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LucyRobinson

Gymnast
Feb 27, 2022
133
Yay! I remember reading about the possibility of another Xcel division a few years ago...and now here we are! I think it will be great for Level 9/10s who want to drop hours now but continue later. Or just Xcel girls that are ready to move past diamond. From what I've heard you can compete Diamond with barely L7 skills. That and L10 is a pretty big difference.
 

JBS

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Sep 3, 2005
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Knowing and seeing kids getting it done doesn’t qualify?

Exactly what experience would qualify?

Absolutely not... coaching them would qualify. I would want to hear from the coach.

This will be my last reply to you unless you have any sort of real data.

Since you know and see the athletes getting it done at 6.5 hours per week at Level 10... can you let me know what clubs are they training at? I will be at Nationals next weekend. I would love to meet up with the coaches and hear the exact training plan. After all... ChalkBucket is for all to learn.
 
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LJL07

Proud Parent
Jan 27, 2014
1,856
I may be in the minority here, and as always, my disclaimer, everyone is unique, every situation is unique, You know better than any of us posting on a message board about your child and your situation. While I support the idea that its important to have a diversity of experience with different sports/outlets. I do also believe that at some point you make a choice and commitment, especially when you are at level 10. I subscribe to the general philosophy that if you try to do everything at the highest level, then you are going to be mediocre in everything. My discussions with her would be, what do you see yourself doing with each sport or activity? What is the cost/benefit? In other words, one of these things has to be primary. Sure you can participate rock climbing as an outlet and break from gym, but your commitment is to gymnastics (if that is her decision) and you need to take that seriously.

Again, there are nuances in there that you know better than any of us, just providing a different perspective. Good luck, and whatever you choose to do/say is going to be the right thing.
I think it depends on her goals. I think the above is a great response. Level 10 is such a big deal, so I think you have to be prepared to fully commit. But it does depend on the kid. My daughter has JRA and has a unique training schedule. She has to weave rest days in with strength training and stretching in and less reps on equipment to prevent injury. She is usually pretty quick with skill acquisition though so less hours has been ok for her, but that being said, I am not sure how competitive of a level 10 she will be as far as making it to nationals and being a clean level 10 on less hours. So I will just echo the above about being okay with being mediocre with less hours and other activities.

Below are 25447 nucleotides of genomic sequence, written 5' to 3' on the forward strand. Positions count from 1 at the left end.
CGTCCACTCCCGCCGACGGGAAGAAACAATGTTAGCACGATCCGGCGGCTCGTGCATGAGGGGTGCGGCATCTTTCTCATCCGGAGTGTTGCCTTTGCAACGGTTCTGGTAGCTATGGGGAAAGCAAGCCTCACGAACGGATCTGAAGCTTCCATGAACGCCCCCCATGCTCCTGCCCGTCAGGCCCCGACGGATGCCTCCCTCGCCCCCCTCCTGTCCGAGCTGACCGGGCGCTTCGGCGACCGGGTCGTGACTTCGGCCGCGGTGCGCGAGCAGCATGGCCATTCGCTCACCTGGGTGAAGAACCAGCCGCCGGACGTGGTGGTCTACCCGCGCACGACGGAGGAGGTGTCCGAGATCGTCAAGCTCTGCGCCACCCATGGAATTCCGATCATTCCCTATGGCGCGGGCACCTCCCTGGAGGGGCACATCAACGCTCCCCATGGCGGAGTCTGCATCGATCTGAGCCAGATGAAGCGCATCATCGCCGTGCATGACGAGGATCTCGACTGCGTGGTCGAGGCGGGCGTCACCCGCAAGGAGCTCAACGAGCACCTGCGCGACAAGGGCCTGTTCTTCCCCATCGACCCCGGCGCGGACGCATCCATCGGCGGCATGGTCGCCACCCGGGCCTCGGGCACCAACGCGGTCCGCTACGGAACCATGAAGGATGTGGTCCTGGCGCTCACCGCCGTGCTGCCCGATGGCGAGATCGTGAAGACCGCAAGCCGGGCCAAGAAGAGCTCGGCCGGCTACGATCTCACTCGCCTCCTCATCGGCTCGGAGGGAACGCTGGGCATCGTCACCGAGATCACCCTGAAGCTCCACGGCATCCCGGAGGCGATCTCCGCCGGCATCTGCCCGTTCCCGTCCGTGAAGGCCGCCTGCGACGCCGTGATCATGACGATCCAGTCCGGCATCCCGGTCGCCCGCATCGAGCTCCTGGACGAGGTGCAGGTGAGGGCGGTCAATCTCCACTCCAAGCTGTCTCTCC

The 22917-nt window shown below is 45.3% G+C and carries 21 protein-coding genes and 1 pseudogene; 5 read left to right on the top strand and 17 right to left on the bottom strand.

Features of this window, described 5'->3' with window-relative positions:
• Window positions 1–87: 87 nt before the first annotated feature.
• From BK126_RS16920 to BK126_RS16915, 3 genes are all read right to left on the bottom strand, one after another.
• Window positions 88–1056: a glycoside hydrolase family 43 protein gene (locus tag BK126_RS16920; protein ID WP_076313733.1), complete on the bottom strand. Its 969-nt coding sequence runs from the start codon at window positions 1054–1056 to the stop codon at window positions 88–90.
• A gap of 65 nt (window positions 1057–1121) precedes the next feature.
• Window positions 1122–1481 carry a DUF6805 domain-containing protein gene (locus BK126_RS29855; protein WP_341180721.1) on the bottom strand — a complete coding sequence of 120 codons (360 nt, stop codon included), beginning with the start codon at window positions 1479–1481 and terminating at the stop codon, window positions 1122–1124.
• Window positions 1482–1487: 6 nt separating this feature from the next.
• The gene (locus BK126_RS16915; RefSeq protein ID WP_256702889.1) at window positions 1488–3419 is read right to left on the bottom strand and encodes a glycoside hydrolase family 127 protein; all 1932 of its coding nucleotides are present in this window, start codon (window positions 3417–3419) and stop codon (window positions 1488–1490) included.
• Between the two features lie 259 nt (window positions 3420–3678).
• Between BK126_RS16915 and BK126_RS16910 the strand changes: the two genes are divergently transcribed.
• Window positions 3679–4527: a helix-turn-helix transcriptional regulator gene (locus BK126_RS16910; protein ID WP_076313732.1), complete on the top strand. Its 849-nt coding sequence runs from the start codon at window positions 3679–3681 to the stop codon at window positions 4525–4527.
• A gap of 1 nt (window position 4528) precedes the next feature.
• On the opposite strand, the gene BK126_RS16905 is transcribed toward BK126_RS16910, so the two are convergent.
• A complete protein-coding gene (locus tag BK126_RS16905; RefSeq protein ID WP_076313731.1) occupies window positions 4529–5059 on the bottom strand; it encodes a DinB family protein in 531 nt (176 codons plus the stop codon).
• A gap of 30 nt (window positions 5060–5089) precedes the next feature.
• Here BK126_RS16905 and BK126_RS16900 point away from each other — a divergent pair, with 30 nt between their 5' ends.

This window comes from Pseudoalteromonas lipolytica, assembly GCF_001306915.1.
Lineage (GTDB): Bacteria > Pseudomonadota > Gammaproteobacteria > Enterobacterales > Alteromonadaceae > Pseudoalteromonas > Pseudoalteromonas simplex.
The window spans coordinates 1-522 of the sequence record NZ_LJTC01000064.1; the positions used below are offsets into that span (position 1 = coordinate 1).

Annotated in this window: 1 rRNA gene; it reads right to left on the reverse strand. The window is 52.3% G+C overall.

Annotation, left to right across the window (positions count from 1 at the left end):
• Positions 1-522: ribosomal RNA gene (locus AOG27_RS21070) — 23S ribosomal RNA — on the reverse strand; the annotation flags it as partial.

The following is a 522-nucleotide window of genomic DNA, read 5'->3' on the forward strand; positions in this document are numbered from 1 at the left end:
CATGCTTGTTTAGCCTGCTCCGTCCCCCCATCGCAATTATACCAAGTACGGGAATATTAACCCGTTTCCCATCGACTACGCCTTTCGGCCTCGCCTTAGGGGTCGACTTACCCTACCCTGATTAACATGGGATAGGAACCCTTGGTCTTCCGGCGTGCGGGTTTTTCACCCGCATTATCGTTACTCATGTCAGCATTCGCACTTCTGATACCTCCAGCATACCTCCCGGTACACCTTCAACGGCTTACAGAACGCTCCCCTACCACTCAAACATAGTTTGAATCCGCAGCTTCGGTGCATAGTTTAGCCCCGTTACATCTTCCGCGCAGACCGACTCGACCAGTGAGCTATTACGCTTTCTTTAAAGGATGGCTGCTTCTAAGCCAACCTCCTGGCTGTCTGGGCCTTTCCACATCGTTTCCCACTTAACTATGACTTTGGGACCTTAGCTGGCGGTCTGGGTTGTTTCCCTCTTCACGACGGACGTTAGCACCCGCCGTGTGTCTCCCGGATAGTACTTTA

LJL07

Proud Parent
Jan 27, 2014
1,856
I guess I just want to add after now reading the whole thread that I do not see how it would be possible to maintain level 10 on 6.5 hours at all. But I am not a coach. I meant that my daughter is doing closer to 15-ish hours. But we have also had to supplement with outside strengthening and conditioning to address imbalances from the JRA. And like I said, she isn't the cleanest skill wise.
 

rlm's mom

Proud Parent
Aug 21, 2021
308
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Absolutely not... coaching them would qualify. I would want to hear from the coach.

This will be my last reply to you unless you have any sort of real data.

Since you know and see the athletes getting it done at 6.5 hours per week at Level 10... can you let me know what clubs are they training at? I will be at Nationals next weekend. I would love to meet up with the coaches and hear the exact training plan. After all... ChalkBucket is for all to learn.
OP was just trying to be helpful! 6.5 hours mentioned is for maintaining skills but doesn’t mean the kid will be at nationals. Nationals is a huge milestone only the best level 10’s make.
Not saying I would put mine on 6.5 hours a week and expect her to fully retain her skills, but it could work for a very talented kid.
 
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LJL07